Medfly quarantine expands in San Fernando Valley
Agricultural officials have imposed a 101-square-mile quarantine that will restrict the movement of fruit, produce and ornamental plants in the San Fernando Valley, after Mediterranean fruit flies were detected near Panorama City.
Properties within 657 feet of the site will be treated with Spinosad, an organic insecticide that comes from soil bacteria, the California Department of Food and Agriculture announced Friday. In addition, sterile male flies will be released over the next few weeks in a broader area to interfere with mating cycles.
The quarantine area runs roughly from the Van Norman bypass reservoir south to Hayvenhurst Avenue, and from the Cal State Northridge campus east to the 210 Freeway.
The medfly is considered the most serious threat to the state’s agricultural industry, affecting about 250 types of fruits and vegetables, including citrus, grapes, pitted fruits, tomatoes and other significant crops valued at more than $16 billion, according to the U.S. Department of Agriculture.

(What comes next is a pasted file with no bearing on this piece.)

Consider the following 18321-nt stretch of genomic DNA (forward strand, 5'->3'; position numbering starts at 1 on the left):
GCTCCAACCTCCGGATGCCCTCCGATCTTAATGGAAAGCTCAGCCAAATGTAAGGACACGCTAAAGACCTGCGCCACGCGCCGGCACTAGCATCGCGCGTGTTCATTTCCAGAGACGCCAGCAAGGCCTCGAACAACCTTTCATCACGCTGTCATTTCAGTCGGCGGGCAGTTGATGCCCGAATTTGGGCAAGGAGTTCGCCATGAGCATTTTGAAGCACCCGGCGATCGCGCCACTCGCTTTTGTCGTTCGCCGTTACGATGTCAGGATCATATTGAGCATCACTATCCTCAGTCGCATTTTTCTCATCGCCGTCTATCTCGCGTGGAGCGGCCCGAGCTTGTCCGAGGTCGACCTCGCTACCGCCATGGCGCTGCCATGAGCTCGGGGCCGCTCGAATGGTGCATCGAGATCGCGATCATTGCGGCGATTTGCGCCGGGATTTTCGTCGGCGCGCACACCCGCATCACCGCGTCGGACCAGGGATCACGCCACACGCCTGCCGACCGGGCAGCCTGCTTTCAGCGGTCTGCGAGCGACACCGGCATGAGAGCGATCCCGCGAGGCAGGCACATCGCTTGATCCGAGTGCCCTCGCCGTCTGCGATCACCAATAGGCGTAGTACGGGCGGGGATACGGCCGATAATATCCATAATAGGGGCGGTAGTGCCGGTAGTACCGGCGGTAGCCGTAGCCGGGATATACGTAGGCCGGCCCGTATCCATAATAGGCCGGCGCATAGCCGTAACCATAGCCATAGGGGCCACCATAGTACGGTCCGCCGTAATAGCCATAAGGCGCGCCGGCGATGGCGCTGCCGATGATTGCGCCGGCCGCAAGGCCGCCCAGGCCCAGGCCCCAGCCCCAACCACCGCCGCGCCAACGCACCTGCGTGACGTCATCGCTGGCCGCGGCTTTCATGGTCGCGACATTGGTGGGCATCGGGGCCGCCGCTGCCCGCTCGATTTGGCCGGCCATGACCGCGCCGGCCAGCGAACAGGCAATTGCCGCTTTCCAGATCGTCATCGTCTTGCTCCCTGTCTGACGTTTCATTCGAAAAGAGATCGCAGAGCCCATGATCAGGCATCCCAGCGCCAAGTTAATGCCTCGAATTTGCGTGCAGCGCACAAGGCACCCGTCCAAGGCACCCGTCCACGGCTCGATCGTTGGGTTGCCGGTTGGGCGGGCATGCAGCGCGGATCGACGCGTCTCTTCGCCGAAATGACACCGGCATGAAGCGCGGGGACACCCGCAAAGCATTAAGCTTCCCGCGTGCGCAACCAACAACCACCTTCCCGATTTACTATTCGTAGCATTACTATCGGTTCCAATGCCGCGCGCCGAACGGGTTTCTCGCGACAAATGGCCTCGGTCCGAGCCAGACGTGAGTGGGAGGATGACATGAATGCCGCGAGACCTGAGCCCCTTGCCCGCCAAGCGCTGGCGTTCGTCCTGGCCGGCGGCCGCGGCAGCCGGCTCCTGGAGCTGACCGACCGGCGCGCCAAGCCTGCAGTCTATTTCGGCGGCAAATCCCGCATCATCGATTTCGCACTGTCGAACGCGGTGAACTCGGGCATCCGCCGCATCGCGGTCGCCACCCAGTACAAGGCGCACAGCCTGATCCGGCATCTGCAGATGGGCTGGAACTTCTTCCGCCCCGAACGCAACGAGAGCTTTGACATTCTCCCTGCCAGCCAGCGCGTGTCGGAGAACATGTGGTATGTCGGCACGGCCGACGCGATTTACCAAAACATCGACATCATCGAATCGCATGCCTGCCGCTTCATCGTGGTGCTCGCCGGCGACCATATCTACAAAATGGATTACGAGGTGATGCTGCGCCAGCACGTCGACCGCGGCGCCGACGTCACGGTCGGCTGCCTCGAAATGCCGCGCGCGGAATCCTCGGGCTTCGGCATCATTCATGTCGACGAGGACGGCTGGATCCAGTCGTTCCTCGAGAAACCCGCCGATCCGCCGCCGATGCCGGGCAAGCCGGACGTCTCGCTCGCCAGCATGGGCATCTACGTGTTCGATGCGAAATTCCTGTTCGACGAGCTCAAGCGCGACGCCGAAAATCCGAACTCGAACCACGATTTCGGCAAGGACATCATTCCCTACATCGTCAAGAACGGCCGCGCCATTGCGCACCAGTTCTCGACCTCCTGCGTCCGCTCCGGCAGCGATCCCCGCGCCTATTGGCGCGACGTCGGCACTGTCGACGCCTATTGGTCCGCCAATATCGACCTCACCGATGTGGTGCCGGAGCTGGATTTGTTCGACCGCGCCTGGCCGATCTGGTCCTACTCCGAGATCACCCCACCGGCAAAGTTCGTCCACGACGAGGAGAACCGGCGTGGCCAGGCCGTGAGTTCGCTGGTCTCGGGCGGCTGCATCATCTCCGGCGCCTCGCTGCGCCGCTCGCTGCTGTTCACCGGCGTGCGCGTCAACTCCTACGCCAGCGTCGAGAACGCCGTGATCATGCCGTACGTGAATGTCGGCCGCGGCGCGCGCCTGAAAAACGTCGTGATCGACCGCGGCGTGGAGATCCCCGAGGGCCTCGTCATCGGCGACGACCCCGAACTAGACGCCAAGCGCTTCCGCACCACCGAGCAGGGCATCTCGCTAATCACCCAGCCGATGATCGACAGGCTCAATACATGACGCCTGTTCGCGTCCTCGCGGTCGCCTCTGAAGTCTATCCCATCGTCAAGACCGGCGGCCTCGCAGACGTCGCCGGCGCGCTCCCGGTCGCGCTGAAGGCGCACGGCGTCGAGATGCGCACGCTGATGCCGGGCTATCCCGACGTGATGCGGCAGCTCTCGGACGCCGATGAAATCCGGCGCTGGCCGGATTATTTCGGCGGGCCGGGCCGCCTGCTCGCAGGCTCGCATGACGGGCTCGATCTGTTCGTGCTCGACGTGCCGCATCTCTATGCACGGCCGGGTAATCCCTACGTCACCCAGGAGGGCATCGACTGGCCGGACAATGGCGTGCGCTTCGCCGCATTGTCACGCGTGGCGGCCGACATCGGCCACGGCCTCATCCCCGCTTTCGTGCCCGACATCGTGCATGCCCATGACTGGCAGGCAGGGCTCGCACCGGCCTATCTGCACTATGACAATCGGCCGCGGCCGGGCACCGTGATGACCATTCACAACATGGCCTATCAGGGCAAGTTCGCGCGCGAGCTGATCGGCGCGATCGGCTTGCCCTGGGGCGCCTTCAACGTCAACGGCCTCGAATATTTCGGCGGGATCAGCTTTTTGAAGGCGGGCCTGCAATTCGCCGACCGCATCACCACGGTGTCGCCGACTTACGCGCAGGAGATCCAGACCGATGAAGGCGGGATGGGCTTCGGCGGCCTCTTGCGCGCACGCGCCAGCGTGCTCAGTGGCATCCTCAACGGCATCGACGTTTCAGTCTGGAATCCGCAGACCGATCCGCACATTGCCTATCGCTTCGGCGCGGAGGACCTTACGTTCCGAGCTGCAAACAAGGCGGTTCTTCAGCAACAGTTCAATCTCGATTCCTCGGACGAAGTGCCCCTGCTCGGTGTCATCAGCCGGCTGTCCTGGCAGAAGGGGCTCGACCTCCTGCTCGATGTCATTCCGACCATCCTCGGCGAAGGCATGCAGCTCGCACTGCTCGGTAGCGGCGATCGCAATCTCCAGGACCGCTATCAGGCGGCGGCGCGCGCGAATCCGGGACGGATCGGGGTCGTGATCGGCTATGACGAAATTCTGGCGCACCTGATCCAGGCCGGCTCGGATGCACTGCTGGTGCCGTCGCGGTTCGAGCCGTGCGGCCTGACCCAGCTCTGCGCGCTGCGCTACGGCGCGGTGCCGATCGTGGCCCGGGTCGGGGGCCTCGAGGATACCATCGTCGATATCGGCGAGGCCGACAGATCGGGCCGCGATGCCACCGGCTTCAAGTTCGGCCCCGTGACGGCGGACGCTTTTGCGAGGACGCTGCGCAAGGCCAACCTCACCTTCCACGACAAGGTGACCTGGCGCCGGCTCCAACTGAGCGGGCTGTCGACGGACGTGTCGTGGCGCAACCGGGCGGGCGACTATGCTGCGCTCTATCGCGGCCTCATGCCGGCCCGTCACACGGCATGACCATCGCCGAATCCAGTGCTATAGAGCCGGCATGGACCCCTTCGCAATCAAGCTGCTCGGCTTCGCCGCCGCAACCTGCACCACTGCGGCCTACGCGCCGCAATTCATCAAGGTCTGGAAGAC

Infestations make the products unfit for human consumption, which can spark restrictions on exports.
Wholesalers and retailers can still move products in and out of the area if they comply with additional disinfection and other packing regulations. The agency is urging home gardeners not to move any homegrown produce from their property.
The state spends tens of millions of dollars annually to keep the fly from infesting its agricultural heartland in the Central, Imperial, Salinas, Napa and Sonoma valleys, as well as other areas. Use of the pesticide malathion, once a favored tool, was halted in the 1990s in favor of sterile fly programs and application of less hazardous insecticides.
Native to sub-Saharan Africa, the flies have spread through Asia, Europe, South and Central America, parts of North America and Australia, due to increased trade and travel.
Recently, some scientists have questioned the assumption that the medfly and related species have not established permanent populations in the United States. UC Davis entomologist James Carey, who published a study on California’s battle with the insect, declared in 2013 that “the invasion is complete and unstoppable.”
Using data collected on 5,500 adult tropical fruit flies captured in California from 1950 to 2012, Carey and his coauthors concluded that at least four related species gained a foothold in the state more than 20 years ago and had increased their range as they adapted to the environment.
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